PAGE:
Lowborn by Kerry Hudson

Lowborn: Growing Up, Getting Away and Returning to Britain’s Poorest Towns

In many ways Kerry Hudson is lucky to be alive. She starts Lowdown with a happy ending when she tells the reader:

I escaped poverty. I escaped bad food because that’s all you can afford. I escaped threadbare clothes and too-tight shoes. I escaped drinking or drugging myself in oblivion because…I escaped Jeremy Kyle in a shiny suit telling me my sort was scum…I escaped hopelessness. 

So we know there is going to be a happy ending of sorts but not before we have been dragged through the emotional mangle of her past, that of an impoverished, working class life. It is a life she has had to leave behind, and this includes most of her family and in particular her mother.

Over a decade ago I made the painful but wholly necessary decision to estrange myself from my mum. Perhaps inevitably this has meant I have become estranged from the rest of my close family, too…In the end, I removed myself because I could not live with the rages and denial of the past.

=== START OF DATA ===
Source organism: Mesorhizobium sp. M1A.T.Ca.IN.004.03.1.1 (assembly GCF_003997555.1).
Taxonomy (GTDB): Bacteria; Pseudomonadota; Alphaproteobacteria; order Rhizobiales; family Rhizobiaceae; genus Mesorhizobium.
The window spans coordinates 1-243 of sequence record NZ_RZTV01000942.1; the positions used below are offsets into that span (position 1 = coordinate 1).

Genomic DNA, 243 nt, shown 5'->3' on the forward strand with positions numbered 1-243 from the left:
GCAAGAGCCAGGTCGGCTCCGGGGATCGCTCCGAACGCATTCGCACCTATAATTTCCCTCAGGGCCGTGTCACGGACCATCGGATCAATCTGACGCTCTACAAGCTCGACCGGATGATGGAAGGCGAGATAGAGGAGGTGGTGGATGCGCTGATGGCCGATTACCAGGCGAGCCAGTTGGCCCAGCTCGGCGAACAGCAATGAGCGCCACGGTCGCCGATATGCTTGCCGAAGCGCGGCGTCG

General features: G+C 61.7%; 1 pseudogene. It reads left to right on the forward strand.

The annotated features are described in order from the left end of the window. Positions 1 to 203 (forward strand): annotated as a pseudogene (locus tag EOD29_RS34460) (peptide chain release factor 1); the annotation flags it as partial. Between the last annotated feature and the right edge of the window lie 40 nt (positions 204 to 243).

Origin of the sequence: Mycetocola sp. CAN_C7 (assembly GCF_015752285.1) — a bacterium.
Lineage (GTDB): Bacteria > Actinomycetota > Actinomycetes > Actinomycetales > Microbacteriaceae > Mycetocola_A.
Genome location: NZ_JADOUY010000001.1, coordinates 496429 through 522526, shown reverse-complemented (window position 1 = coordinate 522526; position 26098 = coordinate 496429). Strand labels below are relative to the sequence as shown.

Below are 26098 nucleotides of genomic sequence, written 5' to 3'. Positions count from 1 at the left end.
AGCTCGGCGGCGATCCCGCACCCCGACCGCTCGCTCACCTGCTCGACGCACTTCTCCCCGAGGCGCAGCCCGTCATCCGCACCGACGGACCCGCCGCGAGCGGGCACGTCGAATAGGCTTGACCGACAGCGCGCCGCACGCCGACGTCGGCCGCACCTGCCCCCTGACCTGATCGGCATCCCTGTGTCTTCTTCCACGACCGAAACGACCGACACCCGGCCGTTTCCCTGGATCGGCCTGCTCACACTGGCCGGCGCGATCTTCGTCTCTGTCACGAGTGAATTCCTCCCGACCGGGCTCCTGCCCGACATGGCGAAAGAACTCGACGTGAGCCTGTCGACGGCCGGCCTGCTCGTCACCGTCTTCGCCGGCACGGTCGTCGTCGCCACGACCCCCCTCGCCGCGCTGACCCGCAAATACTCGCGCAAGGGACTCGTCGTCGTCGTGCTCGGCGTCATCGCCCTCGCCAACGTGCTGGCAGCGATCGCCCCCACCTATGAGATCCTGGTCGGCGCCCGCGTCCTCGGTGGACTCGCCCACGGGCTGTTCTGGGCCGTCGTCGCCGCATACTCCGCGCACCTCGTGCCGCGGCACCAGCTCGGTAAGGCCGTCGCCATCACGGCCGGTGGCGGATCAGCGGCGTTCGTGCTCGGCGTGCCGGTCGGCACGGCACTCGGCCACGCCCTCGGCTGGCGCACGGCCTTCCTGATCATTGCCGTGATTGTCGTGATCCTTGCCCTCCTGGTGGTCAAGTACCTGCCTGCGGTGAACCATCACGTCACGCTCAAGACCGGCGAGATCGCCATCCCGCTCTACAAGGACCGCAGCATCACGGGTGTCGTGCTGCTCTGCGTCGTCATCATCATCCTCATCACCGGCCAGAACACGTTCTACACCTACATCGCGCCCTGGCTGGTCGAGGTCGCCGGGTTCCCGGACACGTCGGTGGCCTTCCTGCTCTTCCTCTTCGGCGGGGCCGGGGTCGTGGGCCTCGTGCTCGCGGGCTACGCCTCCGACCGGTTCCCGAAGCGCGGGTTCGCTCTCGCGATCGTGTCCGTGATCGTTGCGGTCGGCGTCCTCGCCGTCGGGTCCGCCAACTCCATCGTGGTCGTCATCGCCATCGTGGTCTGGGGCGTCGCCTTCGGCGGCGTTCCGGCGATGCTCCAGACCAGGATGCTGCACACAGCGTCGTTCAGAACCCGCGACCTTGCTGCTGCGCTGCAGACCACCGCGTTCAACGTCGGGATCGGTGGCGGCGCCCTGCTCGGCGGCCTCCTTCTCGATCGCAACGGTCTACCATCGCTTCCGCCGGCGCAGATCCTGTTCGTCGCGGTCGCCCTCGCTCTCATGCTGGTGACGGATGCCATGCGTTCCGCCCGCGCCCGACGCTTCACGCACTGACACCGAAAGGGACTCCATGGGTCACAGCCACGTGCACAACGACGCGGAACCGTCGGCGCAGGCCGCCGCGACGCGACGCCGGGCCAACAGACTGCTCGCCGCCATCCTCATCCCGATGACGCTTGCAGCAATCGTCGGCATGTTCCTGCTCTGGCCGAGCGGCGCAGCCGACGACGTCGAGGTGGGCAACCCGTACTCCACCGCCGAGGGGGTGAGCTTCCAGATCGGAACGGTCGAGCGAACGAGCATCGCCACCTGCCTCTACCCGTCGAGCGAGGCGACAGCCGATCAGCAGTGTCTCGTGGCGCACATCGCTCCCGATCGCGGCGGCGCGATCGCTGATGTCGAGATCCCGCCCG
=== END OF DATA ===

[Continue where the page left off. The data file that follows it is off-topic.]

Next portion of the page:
The book is the outcome of questions that Kerry had about her transient childhood. She wanted to find out if the towns she lived in had got better. Or why she sometimes woke up screaming with the night terrors. Kerry decides that the only way to find out is to go back.

I decided to go back to Aberdeen where I was born into a clan of matriarchal fishwives and follow the staggering, itinerant route of my childhood down the country: Aberdeen, Canterbury, North Lanarkshire, Sunderland, Great Yarmouth…I would be casting my net for stories and facts, then I’d cut them open and see what the guts told me.

This is a fierce, brave and outspoken memoir. Kerry is a traveller who takes the reader back and forth both in her mind and in reality. Each chapter either takes place in her childhood memory, her present – which is often a relief from the trauma Kerry lived through and a reminder that the girl done good – or physical travelling on coaches or trains back to the many places she had lived as a child.